Many of your projects will be one-time custom jobs, but sometimes you'll be asked to build an actual product that your customer will sell (more likely on a contract basis). In these circumstances, other arrangements are possible, such as offering a discounted rate in return for a royalty on each unit sold.
This reduces the hit that the customer takes up front and gives you a vested interest in the long-term success of the product: it's better for everybody when your interests are largely aligned with that of your customer.
But it does require more recordkeeping, and it create incentives for the customer to underreport sales. These arrangements require much more negotiation skill on your part, especially since the customer usually knows his own market space better than you know his space. I have never undertaken a royalty engagement.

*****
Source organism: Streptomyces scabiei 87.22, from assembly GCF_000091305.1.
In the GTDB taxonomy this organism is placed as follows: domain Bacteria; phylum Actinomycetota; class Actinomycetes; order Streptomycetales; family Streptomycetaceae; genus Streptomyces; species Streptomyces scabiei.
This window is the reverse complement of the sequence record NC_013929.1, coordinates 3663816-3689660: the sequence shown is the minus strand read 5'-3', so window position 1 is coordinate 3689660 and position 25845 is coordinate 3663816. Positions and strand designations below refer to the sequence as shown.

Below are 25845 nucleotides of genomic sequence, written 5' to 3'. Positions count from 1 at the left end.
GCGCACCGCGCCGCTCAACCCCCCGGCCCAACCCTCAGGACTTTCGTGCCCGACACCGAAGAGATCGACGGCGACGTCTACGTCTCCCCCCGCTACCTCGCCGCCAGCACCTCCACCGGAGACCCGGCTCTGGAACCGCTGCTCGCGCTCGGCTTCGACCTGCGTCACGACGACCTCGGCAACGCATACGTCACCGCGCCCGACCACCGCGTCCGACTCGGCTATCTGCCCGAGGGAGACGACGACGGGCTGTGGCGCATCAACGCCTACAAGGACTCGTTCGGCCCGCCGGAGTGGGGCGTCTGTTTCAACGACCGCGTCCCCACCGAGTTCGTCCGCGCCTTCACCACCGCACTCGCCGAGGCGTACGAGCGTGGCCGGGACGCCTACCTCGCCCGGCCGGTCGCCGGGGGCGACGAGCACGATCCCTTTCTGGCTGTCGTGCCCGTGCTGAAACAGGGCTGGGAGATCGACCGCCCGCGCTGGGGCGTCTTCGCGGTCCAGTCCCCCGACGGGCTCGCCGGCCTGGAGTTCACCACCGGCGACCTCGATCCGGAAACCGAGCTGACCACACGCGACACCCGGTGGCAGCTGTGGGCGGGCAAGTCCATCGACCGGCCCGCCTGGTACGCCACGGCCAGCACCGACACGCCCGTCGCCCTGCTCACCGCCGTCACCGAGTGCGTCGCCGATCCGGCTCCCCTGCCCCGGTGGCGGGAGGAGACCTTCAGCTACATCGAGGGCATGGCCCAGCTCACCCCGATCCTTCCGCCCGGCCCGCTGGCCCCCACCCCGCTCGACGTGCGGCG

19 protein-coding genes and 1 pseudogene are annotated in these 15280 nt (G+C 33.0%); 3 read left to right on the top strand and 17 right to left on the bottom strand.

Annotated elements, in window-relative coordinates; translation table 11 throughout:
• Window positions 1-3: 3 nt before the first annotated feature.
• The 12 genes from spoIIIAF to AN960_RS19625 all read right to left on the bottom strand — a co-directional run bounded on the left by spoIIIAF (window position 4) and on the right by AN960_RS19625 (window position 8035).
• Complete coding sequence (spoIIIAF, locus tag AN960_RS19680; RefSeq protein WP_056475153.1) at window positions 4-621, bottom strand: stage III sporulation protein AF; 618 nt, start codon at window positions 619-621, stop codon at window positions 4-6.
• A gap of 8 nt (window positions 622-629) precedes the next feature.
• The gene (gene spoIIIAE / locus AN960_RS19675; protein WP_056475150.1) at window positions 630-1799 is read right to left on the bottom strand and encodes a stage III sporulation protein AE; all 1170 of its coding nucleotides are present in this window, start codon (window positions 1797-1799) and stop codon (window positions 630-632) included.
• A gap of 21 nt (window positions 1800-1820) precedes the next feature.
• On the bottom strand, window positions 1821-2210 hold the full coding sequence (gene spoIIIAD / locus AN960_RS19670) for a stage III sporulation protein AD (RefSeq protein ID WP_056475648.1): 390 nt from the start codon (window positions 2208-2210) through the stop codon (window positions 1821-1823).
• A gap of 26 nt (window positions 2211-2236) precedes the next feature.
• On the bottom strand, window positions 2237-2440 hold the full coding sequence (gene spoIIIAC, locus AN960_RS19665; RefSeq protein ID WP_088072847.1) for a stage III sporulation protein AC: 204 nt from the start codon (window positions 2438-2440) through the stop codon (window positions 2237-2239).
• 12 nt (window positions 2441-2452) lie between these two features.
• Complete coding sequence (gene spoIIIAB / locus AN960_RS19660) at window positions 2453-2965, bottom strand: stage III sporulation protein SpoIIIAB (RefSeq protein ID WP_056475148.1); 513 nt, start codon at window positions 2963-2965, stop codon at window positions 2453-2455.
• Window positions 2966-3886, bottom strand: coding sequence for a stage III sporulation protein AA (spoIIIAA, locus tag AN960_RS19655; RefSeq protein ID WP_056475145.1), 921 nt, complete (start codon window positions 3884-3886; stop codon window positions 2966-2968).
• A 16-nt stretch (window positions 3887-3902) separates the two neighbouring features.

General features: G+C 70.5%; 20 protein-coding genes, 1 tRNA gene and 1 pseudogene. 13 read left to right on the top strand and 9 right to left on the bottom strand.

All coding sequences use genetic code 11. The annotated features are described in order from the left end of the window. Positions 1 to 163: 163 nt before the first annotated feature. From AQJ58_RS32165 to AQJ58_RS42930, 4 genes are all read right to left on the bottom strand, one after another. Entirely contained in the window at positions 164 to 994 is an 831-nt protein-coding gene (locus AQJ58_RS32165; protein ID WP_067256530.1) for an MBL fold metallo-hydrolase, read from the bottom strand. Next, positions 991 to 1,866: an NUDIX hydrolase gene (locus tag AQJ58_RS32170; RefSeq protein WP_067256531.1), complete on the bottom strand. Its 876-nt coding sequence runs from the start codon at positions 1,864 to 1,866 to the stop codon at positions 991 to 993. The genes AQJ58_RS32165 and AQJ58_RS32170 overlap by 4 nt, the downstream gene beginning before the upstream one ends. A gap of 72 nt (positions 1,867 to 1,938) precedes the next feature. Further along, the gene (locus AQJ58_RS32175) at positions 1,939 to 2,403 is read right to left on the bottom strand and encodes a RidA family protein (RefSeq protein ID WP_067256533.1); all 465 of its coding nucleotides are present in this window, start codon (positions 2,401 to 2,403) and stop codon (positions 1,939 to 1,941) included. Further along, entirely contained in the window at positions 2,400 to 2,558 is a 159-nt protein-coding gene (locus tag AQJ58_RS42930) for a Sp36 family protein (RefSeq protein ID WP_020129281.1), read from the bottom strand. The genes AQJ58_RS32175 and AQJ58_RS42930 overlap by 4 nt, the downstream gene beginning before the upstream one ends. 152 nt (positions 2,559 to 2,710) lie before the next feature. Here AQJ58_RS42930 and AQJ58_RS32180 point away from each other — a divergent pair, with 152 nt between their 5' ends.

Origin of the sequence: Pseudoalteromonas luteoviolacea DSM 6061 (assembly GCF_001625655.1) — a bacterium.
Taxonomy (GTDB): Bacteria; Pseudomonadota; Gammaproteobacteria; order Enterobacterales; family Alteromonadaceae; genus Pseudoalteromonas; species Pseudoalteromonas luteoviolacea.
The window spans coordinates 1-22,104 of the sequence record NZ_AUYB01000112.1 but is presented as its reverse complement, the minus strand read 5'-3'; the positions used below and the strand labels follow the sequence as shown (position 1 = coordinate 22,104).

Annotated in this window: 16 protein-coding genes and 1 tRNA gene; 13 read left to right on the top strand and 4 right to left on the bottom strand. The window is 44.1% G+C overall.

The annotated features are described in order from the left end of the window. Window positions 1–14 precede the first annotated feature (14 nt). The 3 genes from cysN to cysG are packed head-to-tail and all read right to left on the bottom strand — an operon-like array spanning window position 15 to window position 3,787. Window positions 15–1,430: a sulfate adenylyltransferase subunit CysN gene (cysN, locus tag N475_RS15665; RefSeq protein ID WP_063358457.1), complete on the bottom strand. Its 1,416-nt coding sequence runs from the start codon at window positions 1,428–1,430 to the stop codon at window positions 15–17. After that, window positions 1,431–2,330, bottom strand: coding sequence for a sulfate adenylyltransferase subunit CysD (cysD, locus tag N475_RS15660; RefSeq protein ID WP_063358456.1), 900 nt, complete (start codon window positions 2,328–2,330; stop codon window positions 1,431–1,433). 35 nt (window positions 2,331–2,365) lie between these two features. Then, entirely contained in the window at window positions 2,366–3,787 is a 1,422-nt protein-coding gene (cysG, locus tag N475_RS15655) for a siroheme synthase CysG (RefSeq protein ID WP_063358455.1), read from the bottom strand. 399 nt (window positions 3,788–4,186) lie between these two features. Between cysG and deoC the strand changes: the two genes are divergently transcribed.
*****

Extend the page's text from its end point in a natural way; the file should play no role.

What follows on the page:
Another issue that comes up from time to time is patent rights, and this often generates very strong feelings. I have always believed that software patents are terrible for this industry and have opposed them vigorously. My previous position had been that I would not participate in software patents in any way, but I have reversed myself.
I have several customers who patent everything they can find, but strictly as defensive measure. Often, the only defense to a claim of patent infringement from another party is a patent portfolio of their own: they will trade and call a truce.
My customers positively hate this — it's expensive and an enormous distraction — but they have to play in the same game as their competitors. Refusing on principle to patent anything means the customer may be defenseless when the Cease and Desist letter arrives.
I have not yet been involved in any patent proceedings, but the general sentiment of the "Customer owns everything" consultant is that the consultant assigns the patent rights to the customer while perhaps retaining the role of Inventor.